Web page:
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Litigation finance pioneer bet big and then lost

Perry Walton’s innovative idea to invest in lawsuits was borne out of a conversation with his housekeeper in the late 1990s.

"She told me she wanted to buy her son a coat for Christmas, but she didn’t have the money," Walton said. "That would’ve been a shame, so I gave her the money. She had been in an auto accident and told me she’d pay me back once she got her settlement (in the lawsuit)."

It was then that the Las Vegan’s entrepreneurial instincts kicked in.

"I realized there must be a million other people in the situation my housekeeper was in," said Walton, once the subject of a lengthy profile in The Wall Street Journal, in his first interview in nearly a decade.

Walton soon became a pioneer of the litigation finance industry, in which companies offer plaintiffs in lawsuits cash advances in return for repayment with interest if a case settles.

Nevada is seeking to regulate the controversial practice.

Involvement in the industry led to a professional rebirth for Walton, a North Carolina native and former mobile-home park developer.

A couple of years earlier, Walton pleaded guilty in Clark County to a felony charge of extortionate collection of debt, stemming from his ownership of Wild West Funding, a money-lending business he ran out of his Las Vegas Valley home. Authorities said Walton threatened people who didn’t repay loans on time. Authorities alleged he told an undercover detective that he worked for people who could make delinquent borrowers "end up dead in the desert."

Walton, who denies ever having ties to organized crime, was sentenced to 18 months of probation in that case.

After the conviction, Walton quickly got back on his feet by launching Future Settlement Funding Corp., the company inspired by the woman who cleaned his house.

Within a short time, Walton was conducting training sessions in Las Vegas for people interested in opening similar businesses. His teaching manual consisted of thousands of pages of legal and financial documents that helped students analyze jury verdicts and settlement awards. He charged $12,500 a class and taught about 600 students.

His goal, Walton said, was to make money but also to make sure plaintiffs in personal injury lawsuits had a fighting chance against insurance companies.

"I didn’t think people should be put in a corner and forced to settle for less than their case was really worth," Walton said.

Rather than asking borrowers for repayment with interest, Walton typically would buy a share of a lawsuit. If his share were one-third of the total recovery in a case, he would receive $10,000 from a $30,000 settlement.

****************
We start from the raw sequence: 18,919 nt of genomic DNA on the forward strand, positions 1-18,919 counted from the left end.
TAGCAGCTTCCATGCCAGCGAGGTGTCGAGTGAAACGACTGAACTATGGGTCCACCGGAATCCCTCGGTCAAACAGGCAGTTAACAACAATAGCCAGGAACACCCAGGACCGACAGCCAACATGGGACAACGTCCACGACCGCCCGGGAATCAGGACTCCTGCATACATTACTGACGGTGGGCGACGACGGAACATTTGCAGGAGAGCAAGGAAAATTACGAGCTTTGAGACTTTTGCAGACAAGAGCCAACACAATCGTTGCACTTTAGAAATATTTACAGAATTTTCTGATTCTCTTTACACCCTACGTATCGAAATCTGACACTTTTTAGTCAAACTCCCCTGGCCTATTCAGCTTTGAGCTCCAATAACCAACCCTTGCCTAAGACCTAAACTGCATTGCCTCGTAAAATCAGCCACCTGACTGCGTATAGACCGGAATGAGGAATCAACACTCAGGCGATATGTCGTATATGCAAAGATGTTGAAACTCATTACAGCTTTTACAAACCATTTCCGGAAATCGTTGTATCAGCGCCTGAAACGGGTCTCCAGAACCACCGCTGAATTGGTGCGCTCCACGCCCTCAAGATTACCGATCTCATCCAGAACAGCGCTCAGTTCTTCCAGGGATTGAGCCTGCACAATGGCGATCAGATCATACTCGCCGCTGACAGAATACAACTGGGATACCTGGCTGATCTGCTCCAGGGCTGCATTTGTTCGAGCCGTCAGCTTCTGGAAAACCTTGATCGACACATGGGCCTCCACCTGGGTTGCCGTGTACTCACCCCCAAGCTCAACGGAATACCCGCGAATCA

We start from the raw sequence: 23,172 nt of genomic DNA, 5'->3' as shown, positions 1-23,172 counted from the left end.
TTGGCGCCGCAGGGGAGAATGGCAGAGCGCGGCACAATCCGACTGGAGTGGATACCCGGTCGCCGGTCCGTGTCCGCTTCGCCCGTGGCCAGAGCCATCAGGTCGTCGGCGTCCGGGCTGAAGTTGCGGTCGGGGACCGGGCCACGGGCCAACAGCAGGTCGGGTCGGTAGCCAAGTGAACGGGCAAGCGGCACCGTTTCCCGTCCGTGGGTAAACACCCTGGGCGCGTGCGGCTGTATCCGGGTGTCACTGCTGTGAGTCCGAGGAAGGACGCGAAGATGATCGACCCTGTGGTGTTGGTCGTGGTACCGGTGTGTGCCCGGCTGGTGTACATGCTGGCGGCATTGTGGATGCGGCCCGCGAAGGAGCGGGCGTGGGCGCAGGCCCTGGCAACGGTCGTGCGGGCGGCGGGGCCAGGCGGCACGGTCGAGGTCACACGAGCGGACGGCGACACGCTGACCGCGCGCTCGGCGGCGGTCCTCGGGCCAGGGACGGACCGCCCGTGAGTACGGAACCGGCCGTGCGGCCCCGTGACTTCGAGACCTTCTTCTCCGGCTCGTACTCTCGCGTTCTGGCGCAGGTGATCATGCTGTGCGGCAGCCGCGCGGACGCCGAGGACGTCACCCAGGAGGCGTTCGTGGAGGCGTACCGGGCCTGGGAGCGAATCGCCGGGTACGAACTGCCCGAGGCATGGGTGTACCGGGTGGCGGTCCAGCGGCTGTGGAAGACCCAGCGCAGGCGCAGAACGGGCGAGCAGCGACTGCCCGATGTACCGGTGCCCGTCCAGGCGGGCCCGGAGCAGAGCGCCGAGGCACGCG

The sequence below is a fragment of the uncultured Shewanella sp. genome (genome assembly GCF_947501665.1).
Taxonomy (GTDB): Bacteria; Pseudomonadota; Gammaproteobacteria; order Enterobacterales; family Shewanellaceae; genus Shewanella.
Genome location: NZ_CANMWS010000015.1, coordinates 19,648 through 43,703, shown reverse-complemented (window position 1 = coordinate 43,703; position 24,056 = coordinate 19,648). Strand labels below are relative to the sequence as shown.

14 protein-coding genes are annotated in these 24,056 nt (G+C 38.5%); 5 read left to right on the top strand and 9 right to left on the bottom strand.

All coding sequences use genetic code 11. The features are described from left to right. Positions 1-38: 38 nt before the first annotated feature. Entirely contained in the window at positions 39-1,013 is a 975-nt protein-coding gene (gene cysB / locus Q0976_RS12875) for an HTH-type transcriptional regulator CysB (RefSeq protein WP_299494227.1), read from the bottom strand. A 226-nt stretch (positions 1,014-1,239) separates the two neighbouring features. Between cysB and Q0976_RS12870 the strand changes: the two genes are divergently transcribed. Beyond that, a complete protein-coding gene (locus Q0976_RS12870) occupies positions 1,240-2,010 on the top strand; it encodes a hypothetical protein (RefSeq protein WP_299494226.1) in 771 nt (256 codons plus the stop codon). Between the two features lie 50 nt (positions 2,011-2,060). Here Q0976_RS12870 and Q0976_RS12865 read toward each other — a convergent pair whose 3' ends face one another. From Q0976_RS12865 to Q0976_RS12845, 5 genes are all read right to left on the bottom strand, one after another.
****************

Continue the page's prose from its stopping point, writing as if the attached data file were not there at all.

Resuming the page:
"It was a voluntary, participatory agreement, not predatory in any way," he said.

In addition to operating his own local business, Walton sold franchise rights to a related company. Soon, an industry that didn’t exist before Walton developed it had a foothold in several states.

As Walton invested in cases around the country, the new industry got the attention of state regulators. One of Walton’s contracts in Ohio led the state to ban litigation financing for a period of time.

But business remained good for Walton, who started putting his money in bigger cases.

Then he bet big and lost on a lawsuit in North Carolina. The lawsuit was brought against George Shinn, owner of the NBA’s Charlotte Hornets, by a woman who alleged Shinn had sexually assaulted her. Walton advanced Leslie Price, the plaintiff, several hundred thousand dollars.

Not only did Price lose her lawsuit in 1999, but after the verdict, her attorney alleged that the terms of her contract with Walton’s company caused her to turn down a lucrative settlement in favor of going to trial. The lawyer sued Future Settlement for wrongful interference with an attorney-client contract, and he won in what Walton calls "one of the biggest miscarriages of justice I’ve ever seen."

That case cost Walton about $1.6 million, bankrupted him, and exhausted him to the point where he ended his brief but eventful relationship with litigation finance.

Today, the 58-year-old Walton operates Pop’s, a cheesesteak stand on Decatur Boulevard.

"I’m glad I had an opportunity to pioneer the (litigation finance) industry," he said. "I have no regrets about going into the business. The bottom line is I just got burned out."

Contact reporter Alan Maimon at amaimon@reviewjournal.com or 702-383-0404.

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